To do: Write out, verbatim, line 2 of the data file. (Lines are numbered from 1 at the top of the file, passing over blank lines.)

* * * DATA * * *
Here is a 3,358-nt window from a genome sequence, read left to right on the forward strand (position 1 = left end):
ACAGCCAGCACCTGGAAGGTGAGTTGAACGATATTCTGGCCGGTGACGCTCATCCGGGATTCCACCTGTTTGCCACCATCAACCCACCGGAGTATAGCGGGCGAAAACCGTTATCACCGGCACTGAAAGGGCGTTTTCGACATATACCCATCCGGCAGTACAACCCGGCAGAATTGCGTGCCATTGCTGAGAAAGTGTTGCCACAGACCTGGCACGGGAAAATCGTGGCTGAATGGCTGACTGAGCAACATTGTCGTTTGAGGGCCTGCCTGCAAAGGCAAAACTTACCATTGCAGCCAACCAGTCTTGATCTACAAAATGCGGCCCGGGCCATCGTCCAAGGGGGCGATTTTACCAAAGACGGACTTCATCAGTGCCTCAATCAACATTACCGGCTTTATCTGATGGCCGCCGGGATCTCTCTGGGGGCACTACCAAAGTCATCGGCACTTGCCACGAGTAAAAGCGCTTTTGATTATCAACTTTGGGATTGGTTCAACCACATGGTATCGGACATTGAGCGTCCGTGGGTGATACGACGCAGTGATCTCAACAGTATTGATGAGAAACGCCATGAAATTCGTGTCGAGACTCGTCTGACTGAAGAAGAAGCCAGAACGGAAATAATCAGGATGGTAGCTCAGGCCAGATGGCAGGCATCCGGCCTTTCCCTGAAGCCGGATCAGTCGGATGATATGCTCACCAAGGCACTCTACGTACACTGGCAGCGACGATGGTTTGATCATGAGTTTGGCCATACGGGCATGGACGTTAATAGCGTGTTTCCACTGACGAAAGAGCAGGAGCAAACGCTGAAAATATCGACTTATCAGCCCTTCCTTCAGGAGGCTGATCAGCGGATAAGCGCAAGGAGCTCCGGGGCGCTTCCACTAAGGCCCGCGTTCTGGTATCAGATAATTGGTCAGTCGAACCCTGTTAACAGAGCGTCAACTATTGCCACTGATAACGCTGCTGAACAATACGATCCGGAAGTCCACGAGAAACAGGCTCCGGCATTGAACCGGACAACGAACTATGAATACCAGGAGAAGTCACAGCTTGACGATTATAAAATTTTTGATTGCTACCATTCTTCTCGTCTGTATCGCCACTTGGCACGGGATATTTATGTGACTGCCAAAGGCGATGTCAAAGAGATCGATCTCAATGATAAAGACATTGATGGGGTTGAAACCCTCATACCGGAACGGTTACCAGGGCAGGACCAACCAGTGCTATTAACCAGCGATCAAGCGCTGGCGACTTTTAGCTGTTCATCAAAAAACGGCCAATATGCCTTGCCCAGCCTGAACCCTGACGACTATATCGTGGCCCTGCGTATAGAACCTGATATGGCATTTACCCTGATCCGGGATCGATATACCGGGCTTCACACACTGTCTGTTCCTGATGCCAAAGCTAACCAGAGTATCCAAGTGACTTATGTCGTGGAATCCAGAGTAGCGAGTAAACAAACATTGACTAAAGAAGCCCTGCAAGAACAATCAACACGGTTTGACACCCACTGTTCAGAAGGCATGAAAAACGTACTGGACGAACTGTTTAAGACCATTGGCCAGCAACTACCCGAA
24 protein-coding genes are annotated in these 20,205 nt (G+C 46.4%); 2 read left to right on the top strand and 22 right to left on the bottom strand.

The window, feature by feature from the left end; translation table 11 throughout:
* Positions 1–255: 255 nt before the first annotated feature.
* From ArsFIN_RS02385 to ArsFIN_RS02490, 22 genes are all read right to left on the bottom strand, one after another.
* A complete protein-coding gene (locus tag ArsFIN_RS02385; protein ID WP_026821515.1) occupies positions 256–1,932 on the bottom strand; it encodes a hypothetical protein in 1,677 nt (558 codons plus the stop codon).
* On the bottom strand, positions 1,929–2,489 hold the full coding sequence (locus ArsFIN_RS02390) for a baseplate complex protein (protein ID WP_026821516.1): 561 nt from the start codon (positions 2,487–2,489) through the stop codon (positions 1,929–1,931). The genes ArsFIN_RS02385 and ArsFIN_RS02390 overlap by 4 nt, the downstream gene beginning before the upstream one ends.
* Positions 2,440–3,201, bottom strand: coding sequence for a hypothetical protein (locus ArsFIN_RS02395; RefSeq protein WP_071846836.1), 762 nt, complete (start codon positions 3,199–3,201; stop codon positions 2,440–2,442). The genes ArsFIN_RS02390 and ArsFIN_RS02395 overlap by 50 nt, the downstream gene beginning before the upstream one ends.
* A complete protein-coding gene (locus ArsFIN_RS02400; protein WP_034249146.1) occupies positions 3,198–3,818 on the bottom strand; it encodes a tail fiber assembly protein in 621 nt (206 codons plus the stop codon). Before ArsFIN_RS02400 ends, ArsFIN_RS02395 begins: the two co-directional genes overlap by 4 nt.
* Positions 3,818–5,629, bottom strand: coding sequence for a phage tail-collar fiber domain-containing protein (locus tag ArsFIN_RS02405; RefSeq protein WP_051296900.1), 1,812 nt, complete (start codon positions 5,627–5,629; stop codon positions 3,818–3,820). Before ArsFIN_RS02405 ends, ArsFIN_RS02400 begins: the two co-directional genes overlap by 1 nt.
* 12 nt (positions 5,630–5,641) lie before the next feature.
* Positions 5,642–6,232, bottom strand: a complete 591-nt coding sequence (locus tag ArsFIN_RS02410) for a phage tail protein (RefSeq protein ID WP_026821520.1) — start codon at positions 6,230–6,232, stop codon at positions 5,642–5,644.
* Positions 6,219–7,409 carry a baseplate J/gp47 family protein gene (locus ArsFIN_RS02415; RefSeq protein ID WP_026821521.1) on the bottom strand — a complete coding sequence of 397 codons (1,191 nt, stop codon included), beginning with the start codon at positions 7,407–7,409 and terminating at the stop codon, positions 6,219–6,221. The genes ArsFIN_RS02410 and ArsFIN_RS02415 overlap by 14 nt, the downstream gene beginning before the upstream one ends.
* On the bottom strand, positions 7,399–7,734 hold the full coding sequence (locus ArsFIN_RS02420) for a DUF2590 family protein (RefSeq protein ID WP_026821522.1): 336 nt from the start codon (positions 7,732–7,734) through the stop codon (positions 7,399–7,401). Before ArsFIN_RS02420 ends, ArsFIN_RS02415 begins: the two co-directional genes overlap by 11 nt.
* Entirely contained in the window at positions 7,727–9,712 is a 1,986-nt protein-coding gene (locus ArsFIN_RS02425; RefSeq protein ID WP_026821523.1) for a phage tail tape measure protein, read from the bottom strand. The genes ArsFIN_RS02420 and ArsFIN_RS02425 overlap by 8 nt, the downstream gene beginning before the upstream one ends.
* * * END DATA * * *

ACAGCCAGCACCTGGAAGGTGAGTTGAACGATATTCTGGCCGGTGACGCTCATCCGGGATTCCACCTGTTTGCCACCATCAACCCACCGGAGTATAGCGGGCGAAAACCGTTATCACCGGCACTGAAAGGGCGTTTTCGACATATACCCATCCGGCAGTACAACCCGGCAGAATTGCGTGCCATTGCTGAGAAAGTGTTGCCACAGACCTGGCACGGGAAAATCGTGGCTGAATGGCTGACTGAGCAACATTGTCGTTTGAGGGCCTGCCTGCAAAGGCAAAACTTACCATTGCAGCCAACCAGTCTTGATCTACAAAATGCGGCCCGGGCCATCGTCCAAGGGGGCGATTTTACCAAAGACGGACTTCATCAGTGCCTCAATCAACATTACCGGCTTTATCTGATGGCCGCCGGGATCTCTCTGGGGGCACTACCAAAGTCATCGGCACTTGCCACGAGTAAAAGCGCTTTTGATTATCAACTTTGGGATTGGTTCAACCACATGGTATCGGACATTGAGCGTCCGTGGGTGATACGACGCAGTGATCTCAACAGTATTGATGAGAAACGCCATGAAATTCGTGTCGAGACTCGTCTGACTGAAGAAGAAGCCAGAACGGAAATAATCAGGATGGTAGCTCAGGCCAGATGGCAGGCATCCGGCCTTTCCCTGAAGCCGGATCAGTCGGATGATATGCTCACCAAGGCACTCTACGTACACTGGCAGCGACGATGGTTTGATCATGAGTTTGGCCATACGGGCATGGACGTTAATAGCGTGTTTCCACTGACGAAAGAGCAGGAGCAAACGCTGAAAATATCGACTTATCAGCCCTTCCTTCAGGAGGCTGATCAGCGGATAAGCGCAAGGAGCTCCGGGGCGCTTCCACTAAGGCCCGCGTTCTGGTATCAGATAATTGGTCAGTCGAACCCTGTTAACAGAGCGTCAACTATTGCCACTGATAACGCTGCTGAACAATACGATCCGGAAGTCCACGAGAAACAGGCTCCGGCATTGAACCGGACAACGAACTATGAATACCAGGAGAAGTCACAGCTTGACGATTATAAAATTTTTGATTGCTACCATTCTTCTCGTCTGTATCGCCACTTGGCACGGGATATTTATGTGACTGCCAAAGGCGATGTCAAAGAGATCGATCTCAATGATAAAGACATTGATGGGGTTGAAACCCTCATACCGGAACGGTTACCAGGGCAGGACCAACCAGTGCTATTAACCAGCGATCAAGCGCTGGCGACTTTTAGCTGTTCATCAAAAAACGGCCAATATGCCTTGCCCAGCCTGAACCCTGACGACTATATCGTGGCCCTGCGTATAGAACCTGATATGGCATTTACCCTGATCCGGGATCGATATACCGGGCTTCACACACTGTCTGTTCCTGATGCCAAAGCTAACCAGAGTATCCAAGTGACTTATGTCGTGGAATCCAGAGTAGCGAGTAAACAAACATTGACTAAAGAAGCCCTGCAAGAACAATCAACACGGTTTGACACCCACTGTTCAGAAGGCATGAAAAACGTACTGGACGAACTGTTTAAGACCATTGGCCAGCAACTACCCGAA